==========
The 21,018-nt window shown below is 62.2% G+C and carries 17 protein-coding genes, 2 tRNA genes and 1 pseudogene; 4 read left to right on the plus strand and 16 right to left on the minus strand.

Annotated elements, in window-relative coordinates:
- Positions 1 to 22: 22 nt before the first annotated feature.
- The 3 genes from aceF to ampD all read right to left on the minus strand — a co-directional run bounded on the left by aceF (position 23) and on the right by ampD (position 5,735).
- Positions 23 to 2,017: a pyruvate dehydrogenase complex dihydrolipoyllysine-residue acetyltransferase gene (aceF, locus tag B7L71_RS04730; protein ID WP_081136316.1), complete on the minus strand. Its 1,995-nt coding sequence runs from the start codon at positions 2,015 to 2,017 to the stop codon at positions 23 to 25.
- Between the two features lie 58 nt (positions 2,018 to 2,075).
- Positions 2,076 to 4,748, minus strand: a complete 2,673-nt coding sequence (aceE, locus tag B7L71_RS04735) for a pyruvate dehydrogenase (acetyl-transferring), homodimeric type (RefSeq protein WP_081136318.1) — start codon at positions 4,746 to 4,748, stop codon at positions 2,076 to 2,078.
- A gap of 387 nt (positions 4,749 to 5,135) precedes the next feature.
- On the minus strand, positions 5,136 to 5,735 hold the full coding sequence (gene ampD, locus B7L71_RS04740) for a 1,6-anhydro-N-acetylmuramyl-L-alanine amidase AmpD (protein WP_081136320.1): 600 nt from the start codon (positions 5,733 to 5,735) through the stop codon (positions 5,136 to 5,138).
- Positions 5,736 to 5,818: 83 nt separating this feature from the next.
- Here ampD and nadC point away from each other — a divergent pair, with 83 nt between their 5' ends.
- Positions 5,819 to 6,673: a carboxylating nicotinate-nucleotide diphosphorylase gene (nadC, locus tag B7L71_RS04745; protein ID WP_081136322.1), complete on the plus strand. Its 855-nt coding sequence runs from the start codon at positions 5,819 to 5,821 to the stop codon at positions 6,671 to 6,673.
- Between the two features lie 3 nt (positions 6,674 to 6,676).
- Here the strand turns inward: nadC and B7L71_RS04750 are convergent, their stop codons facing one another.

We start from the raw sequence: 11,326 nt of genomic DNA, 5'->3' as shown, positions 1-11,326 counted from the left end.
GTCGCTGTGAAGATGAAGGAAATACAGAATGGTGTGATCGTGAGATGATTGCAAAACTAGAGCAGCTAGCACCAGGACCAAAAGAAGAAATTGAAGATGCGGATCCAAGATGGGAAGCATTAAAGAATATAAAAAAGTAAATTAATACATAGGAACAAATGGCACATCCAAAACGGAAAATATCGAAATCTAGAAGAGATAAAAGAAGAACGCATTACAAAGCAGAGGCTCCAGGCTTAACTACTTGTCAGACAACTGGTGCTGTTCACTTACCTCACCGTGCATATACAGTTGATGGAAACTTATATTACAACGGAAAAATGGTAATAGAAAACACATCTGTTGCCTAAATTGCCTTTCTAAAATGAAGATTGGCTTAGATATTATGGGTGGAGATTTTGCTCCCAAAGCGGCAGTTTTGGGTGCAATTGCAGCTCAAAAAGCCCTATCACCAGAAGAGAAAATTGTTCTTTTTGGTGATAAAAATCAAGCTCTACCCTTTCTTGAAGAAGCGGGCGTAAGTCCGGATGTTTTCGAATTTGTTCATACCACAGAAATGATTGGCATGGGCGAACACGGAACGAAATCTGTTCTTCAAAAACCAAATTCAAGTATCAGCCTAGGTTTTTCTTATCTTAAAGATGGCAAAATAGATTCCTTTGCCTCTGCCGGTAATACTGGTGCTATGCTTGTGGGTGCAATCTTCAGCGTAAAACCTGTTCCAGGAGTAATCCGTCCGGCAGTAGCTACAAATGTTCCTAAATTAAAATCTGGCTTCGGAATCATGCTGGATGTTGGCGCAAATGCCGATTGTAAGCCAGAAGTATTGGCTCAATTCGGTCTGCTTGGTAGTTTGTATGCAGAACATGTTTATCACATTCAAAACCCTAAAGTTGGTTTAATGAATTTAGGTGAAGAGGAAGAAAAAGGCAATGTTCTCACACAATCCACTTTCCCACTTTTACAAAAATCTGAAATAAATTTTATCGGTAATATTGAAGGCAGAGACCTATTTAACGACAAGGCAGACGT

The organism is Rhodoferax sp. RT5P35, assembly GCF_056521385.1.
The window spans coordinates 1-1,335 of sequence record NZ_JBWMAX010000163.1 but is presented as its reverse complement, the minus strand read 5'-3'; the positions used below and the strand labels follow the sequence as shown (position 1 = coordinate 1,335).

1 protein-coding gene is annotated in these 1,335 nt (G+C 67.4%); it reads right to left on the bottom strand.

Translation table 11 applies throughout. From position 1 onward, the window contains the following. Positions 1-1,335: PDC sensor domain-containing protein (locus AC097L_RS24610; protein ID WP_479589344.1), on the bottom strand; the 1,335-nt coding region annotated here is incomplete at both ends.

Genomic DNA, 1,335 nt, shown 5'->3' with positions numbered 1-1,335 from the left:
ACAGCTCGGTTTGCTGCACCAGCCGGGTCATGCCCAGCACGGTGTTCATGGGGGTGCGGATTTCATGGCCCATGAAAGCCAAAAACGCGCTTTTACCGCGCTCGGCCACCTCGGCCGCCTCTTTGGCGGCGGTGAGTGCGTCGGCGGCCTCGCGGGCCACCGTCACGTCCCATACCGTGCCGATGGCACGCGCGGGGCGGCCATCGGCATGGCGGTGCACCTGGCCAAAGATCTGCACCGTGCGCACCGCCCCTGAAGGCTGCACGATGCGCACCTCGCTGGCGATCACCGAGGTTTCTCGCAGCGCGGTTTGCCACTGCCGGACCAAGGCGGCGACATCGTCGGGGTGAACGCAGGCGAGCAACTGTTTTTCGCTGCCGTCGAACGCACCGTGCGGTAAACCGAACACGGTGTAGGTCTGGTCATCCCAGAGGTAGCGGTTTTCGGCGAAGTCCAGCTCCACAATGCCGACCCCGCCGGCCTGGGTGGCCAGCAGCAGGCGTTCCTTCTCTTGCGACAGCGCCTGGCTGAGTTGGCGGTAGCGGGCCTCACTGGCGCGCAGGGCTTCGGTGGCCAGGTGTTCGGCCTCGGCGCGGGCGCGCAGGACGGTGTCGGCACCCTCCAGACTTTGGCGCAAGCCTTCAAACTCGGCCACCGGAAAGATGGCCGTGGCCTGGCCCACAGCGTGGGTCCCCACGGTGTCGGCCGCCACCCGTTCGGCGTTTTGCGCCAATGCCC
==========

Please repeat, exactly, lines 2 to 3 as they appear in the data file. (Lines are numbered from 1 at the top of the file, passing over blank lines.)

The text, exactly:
Annotated elements, in window-relative coordinates:
- Positions 1 to 22: 22 nt before the first annotated feature.